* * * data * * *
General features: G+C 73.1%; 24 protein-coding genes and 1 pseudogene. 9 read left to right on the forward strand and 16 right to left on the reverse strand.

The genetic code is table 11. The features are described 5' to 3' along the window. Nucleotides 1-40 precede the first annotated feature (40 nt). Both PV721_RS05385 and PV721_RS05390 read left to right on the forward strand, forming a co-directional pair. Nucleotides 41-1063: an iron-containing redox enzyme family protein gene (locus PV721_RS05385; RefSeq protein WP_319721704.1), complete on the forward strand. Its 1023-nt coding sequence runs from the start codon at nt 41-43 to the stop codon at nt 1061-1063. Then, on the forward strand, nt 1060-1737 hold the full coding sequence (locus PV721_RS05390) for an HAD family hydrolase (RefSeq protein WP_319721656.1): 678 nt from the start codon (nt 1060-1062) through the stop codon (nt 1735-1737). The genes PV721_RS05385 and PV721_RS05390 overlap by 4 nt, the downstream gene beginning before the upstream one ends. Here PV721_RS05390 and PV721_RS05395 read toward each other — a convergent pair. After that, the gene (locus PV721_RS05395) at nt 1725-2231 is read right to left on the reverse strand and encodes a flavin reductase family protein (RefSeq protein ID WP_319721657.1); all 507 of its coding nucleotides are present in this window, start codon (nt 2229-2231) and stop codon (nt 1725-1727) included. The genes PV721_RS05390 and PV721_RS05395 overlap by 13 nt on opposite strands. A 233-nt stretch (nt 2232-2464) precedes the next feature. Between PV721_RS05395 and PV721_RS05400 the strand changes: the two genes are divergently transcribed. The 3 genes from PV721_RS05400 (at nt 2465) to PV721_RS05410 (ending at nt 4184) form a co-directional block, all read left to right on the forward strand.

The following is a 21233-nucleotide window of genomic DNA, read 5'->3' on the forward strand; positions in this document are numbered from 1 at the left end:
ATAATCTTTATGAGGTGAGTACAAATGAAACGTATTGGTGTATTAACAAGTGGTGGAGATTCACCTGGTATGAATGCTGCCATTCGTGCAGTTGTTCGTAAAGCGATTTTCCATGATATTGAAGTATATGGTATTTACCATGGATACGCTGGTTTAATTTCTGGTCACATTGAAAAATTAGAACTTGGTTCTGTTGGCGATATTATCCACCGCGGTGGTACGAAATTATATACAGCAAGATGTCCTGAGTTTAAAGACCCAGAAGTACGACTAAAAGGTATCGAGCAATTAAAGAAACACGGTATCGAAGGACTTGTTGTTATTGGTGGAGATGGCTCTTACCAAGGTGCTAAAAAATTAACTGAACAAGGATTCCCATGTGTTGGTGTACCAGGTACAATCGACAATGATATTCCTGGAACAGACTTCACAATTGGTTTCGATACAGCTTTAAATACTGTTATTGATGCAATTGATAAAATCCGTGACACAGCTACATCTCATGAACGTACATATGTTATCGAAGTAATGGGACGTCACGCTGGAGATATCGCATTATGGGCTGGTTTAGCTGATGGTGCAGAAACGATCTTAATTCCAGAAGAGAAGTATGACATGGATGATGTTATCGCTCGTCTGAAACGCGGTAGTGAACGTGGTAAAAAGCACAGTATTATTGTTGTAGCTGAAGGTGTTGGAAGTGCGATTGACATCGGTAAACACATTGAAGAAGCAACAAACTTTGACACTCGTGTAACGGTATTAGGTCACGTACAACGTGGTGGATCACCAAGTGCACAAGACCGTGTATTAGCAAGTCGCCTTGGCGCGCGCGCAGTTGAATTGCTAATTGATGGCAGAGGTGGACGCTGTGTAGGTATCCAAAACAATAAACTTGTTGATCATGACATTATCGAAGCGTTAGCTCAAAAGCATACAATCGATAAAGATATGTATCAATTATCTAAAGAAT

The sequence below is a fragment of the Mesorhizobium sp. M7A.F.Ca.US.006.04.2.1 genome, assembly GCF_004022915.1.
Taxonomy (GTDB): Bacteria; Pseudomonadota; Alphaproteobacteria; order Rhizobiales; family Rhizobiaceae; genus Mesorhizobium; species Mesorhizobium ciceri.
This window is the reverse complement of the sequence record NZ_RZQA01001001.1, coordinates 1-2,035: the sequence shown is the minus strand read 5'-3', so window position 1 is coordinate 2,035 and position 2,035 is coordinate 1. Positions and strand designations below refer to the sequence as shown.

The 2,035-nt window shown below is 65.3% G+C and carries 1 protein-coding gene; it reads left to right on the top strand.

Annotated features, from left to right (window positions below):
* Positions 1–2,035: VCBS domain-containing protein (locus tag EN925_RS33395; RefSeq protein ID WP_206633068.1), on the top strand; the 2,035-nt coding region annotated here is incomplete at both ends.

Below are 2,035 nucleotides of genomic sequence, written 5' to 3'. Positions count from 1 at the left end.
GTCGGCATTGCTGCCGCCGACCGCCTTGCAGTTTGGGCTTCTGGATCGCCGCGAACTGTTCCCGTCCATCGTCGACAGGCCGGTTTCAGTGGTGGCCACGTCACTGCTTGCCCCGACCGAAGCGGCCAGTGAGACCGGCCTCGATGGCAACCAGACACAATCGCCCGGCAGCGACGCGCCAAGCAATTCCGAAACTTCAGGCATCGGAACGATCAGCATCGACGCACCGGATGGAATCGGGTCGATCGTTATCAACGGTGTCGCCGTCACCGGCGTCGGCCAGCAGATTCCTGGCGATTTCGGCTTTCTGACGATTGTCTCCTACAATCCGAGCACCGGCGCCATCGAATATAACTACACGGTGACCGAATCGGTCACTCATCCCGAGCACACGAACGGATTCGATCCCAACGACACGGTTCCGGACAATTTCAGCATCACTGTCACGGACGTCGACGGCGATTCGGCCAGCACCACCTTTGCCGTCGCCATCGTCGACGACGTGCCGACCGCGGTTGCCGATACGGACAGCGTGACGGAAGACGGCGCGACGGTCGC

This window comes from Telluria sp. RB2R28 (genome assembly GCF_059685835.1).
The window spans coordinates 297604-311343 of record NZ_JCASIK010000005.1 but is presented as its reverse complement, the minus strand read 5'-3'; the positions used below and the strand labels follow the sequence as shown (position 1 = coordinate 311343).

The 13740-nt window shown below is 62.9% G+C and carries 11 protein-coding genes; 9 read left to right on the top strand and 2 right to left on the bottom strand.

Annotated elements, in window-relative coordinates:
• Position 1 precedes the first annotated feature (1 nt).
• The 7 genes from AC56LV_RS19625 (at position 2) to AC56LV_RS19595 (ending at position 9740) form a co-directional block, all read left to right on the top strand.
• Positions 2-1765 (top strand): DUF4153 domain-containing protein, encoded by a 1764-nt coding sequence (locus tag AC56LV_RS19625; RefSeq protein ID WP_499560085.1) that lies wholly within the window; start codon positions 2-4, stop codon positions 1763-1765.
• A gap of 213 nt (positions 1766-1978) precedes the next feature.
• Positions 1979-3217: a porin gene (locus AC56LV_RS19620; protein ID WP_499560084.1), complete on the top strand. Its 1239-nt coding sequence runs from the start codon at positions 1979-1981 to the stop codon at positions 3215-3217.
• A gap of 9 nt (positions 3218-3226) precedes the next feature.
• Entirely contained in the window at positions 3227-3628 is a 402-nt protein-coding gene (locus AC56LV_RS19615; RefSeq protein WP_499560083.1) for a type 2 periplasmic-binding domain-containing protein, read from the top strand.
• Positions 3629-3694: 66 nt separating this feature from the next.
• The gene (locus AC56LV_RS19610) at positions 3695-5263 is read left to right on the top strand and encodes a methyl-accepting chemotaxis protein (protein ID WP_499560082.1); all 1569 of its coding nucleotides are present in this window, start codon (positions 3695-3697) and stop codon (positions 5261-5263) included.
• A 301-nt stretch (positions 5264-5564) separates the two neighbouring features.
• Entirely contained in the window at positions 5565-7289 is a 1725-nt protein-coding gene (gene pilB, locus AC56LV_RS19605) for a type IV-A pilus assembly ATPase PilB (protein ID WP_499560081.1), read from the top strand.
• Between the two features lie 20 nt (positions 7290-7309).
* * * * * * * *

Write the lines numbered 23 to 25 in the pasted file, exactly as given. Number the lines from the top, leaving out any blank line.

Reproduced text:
• Entirely contained in the window at positions 3227-3628 is a 402-nt protein-coding gene (locus AC56LV_RS19615; RefSeq protein WP_499560083.1) for a type 2 periplasmic-binding domain-containing protein, read from the top strand.
• Positions 3629-3694: 66 nt separating this feature from the next.
• The gene (locus AC56LV_RS19610) at positions 3695-5263 is read left to right on the top strand and encodes a methyl-accepting chemotaxis protein (protein ID WP_499560082.1); all 1569 of its coding nucleotides are present in this window, start codon (positions 3695-3697) and stop codon (positions 5261-5263) included.